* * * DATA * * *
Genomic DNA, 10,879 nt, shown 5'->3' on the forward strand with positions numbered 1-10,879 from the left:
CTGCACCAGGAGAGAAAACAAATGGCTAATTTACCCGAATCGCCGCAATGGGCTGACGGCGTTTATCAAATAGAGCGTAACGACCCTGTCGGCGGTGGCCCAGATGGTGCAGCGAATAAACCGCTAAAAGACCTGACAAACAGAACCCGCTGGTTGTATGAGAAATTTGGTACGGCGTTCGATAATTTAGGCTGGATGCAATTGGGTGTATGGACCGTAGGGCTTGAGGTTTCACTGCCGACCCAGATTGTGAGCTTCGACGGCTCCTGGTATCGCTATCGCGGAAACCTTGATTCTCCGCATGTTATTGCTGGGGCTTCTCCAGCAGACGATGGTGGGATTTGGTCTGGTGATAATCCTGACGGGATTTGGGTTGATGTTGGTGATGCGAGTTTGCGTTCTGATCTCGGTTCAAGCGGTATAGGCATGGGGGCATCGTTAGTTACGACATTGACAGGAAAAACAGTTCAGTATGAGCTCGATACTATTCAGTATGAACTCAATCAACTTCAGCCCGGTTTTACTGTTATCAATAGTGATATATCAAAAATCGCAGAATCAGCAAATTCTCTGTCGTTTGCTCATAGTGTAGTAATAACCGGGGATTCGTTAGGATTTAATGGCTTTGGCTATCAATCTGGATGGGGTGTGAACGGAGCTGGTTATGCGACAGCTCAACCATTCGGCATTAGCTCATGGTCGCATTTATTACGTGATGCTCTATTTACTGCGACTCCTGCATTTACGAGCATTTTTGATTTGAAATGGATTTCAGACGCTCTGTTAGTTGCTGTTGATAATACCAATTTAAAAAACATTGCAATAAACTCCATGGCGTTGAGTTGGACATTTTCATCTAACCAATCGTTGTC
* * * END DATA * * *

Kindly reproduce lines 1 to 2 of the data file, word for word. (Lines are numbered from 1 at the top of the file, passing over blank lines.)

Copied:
Genomic DNA, 10,879 nt, shown 5'->3' on the forward strand with positions numbered 1-10,879 from the left:
CTGCACCAGGAGAGAAAACAAATGGCTAATTTACCCGAATCGCCGCAATGGGCTGACGGCGTTTATCAAATAGAGCGTAACGACCCTGTCGGCGGTGGCCCAGATGGTGCAGCGAATAAACCGCTAAAAGACCTGACAAACAGAACCCGCTGGTTGTATGAGAAATTTGGTACGGCGTTCGATAATTTAGGCTGGATGCAATTGGGTGTATGGACCGTAGGGCTTGAGGTTTCACTGCCGACCCAGATTGTGAGCTTCGACGGCTCCTGGTATCGCTATCGCGGAAACCTTGATTCTCCGCATGTTATTGCTGGGGCTTCTCCAGCAGACGATGGTGGGATTTGGTCTGGTGATAATCCTGACGGGATTTGGGTTGATGTTGGTGATGCGAGTTTGCGTTCTGATCTCGGTTCAAGCGGTATAGGCATGGGGGCATCGTTAGTTACGACATTGACAGGAAAAACAGTTCAGTATGAGCTCGATACTATTCAGTATGAACTCAATCAACTTCAGCCCGGTTTTACTGTTATCAATAGTGATATATCAAAAATCGCAGAATCAGCAAATTCTCTGTCGTTTGCTCATAGTGTAGTAATAACCGGGGATTCGTTAGGATTTAATGGCTTTGGCTATCAATCTGGATGGGGTGTGAACGGAGCTGGTTATGCGACAGCTCAACCATTCGGCATTAGCTCATGGTCGCATTTATTACGTGATGCTCTATTTACTGCGACTCCTGCATTTACGAGCATTTTTGATTTGAAATGGATTTCAGACGCTCTGTTAGTTGCTGTTGATAATACCAATTTAAAAAACATTGCAATAAACTCCATGGCGTTGAGTTGGACATTTTCATCTAACCAATCGTTGTC